Amazon’s facial-recognition tools ‘primed for abuse’ by government, groups argue
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A coalition of civil liberties groups has criticised Amazon for providing a facial recognition service to US law enforcement agencies, which they argue could be a “grave threat” to communities.
The American Civil Liberties Union (ACLU) has criticised Amazon for working with law enforcement on facial recognition. According to the ACLU, this could prove a “grave threat” to customers and communities.
Amazon Web Services’ facial-recognition system, which is known as Rekognition, was launched in 2016 and allows for real-time facial recognition in photos and videos. The system is based on deep learning: an efficient approach to machine learning which mimics the complex, multi-layered structure of the human brain.
Last weekend, broadcaster Sky used Rekognition to automatically identify celebrity guests as they arrived at the high-profile wedding of Prince Harry and Meghan Markle.
According to reports, Rekognition was first adopted by Washington County Sheriff’s Office in Oregon to search photographs for suspects previously captured in mug shots and went on to use the tool approximately 20 times a day to identify suspects in surveillance videos. An email obtained by the ACLU states that loading a database of hundreds of thousands of photographs cost $400 (£300) and continuing the service could be costing the organisation as little as $6 (£4.50) per month.
In 2017, the police department of Orlando, Florida, announced that it would be trialling Rekognition for the real-time detection of persons of interest. Amazon has said that it will receive feeds from public safety cameras around Orlando and use Rekognition to identify suspects and notify the organisation when matches emerged.
More recently, policies have been adopted stating that officers may use facial recognition tools in real time to identify suspects without ID, or in critical situations.
The ACLU – along with civil liberties and privacy advocacy groups – is concerned that the use of facial recognition tools in policing could come at the expense of anonymity and privacy. For instance, the combination of body cameras worn by law enforcement officers in the field with facial-recognition tools could allow for people to be tracked in real time when carrying out mundane daily activities. The groups suggest that this technology could be built into a system “to automate the identification and tracking of anyone”.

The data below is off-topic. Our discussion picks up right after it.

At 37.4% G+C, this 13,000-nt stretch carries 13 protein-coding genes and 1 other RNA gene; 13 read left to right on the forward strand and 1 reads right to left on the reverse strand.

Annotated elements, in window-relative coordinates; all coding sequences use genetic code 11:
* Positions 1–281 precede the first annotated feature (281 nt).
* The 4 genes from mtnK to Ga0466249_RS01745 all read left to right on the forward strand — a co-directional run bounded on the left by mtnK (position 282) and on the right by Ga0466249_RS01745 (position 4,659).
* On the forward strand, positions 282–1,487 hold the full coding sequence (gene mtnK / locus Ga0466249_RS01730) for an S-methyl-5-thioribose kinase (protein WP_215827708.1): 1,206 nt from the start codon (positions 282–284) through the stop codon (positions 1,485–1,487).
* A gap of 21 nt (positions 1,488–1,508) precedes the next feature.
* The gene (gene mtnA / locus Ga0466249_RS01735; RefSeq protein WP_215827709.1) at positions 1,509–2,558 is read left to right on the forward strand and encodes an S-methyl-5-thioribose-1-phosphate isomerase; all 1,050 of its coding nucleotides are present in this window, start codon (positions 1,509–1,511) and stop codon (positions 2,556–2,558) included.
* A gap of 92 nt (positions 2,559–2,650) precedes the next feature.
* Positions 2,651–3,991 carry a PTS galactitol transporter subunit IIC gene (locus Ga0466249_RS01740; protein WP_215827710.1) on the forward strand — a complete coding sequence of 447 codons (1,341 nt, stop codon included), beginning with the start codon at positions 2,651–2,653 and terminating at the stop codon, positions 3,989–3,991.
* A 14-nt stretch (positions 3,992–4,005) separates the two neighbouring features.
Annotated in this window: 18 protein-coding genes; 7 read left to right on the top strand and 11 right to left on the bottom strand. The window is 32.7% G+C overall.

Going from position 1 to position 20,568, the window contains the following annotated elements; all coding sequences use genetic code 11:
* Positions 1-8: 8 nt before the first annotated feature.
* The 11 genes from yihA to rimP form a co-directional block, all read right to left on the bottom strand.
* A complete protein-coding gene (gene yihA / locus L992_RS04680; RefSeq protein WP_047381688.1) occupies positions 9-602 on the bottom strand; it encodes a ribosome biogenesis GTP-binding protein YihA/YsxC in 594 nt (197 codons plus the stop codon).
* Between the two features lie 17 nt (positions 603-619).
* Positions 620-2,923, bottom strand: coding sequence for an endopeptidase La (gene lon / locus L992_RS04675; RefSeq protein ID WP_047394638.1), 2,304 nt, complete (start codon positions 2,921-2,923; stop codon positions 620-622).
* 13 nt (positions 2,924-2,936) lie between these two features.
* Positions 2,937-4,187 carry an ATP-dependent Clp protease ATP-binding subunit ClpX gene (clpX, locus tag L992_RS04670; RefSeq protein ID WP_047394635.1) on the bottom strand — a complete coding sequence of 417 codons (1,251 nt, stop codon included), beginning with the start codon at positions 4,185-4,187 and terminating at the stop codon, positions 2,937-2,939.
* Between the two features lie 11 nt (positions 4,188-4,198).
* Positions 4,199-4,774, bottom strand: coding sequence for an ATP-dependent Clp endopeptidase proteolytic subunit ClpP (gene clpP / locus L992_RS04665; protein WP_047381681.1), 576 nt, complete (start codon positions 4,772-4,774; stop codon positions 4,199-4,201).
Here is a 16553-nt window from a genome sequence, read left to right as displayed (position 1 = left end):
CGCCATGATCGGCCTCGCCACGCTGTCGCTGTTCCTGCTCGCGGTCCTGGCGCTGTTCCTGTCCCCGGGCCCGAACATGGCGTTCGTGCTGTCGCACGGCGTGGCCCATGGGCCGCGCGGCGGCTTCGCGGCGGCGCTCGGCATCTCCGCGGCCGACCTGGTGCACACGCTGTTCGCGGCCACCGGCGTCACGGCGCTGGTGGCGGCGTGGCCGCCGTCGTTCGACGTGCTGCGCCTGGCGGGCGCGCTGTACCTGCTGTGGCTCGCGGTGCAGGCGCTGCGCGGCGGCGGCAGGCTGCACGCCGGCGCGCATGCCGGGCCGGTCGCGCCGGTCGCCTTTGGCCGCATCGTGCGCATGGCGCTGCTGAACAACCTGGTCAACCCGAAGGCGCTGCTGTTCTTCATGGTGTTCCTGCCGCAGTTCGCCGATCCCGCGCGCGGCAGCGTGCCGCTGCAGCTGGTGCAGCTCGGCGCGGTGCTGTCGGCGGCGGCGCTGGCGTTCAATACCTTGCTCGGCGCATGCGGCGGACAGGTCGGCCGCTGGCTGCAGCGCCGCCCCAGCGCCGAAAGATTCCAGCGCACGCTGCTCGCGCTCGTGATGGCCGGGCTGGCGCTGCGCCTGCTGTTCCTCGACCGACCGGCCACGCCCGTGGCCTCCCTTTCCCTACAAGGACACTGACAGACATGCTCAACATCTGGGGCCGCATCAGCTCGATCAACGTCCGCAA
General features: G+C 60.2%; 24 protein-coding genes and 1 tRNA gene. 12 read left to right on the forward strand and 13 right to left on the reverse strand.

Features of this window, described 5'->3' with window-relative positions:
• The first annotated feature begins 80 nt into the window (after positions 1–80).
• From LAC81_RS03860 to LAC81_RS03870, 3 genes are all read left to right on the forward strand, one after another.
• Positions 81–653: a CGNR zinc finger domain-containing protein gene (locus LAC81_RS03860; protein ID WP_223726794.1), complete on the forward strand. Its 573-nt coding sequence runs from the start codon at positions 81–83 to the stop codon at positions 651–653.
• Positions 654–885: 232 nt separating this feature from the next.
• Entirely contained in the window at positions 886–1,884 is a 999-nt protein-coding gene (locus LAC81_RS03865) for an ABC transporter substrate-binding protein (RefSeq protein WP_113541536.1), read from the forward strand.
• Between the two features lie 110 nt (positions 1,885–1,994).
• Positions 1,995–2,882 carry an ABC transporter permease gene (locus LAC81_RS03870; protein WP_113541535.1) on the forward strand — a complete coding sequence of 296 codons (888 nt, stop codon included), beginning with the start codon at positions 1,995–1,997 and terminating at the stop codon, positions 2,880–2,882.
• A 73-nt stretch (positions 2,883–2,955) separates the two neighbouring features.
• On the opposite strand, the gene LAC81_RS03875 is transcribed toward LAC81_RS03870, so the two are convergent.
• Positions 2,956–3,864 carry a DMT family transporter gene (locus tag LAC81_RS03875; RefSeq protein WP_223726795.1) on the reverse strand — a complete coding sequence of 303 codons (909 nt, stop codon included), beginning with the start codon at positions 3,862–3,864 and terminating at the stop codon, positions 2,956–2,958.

Concerns also focus on the impact of these tools on minority communities by amplifying existing racial bias in law enforcement. A study published in February found that commercial facial recognition systems are far less effective at identifying even basic traits of darker-skinned faces.
“In the past, Amazon has opposed secret government surveillance. And you [Jeff Bezos, Amazon CEO] have personally supported First Amendment freedoms and spoken out against the discriminatory Muslim Ban. But Amazon’s Rekognition product runs counter to these values,” the ACLU wrote in a letter with 33 other advocacy groups. “As advertised, Rekognition is a powerful surveillance system readily available to violate rights and target communities of colour [communities of racial minorities].”
“Amazon Rekognition is primed for abuse in the hands of governments. This product poses a grave threat to communities, including people of colour and immigrants, and to the trust and respect Amazon has worked to build.”
“Amazon must act swiftly to stand up for civil rights and civil liberties, including those of its own customers and take Rekognition off the table for governments,” the letter concludes.
In response, Deputy Jeff Talbot, a spokesperson for the Washington County Sheriff’s Office, stated that: “We are not mass-collecting. We are not putting a camera out on a street corner. We want our local community to be aware of what we’re doing, how we’re using it to solve crimes – what it is and, just as importantly, what it is not.”
Earlier this month, privacy groups in the UK criticised the use of facial recognition tools in UK policing as “almost entirely inaccurate” due to the number of false positives flagged up by the systems.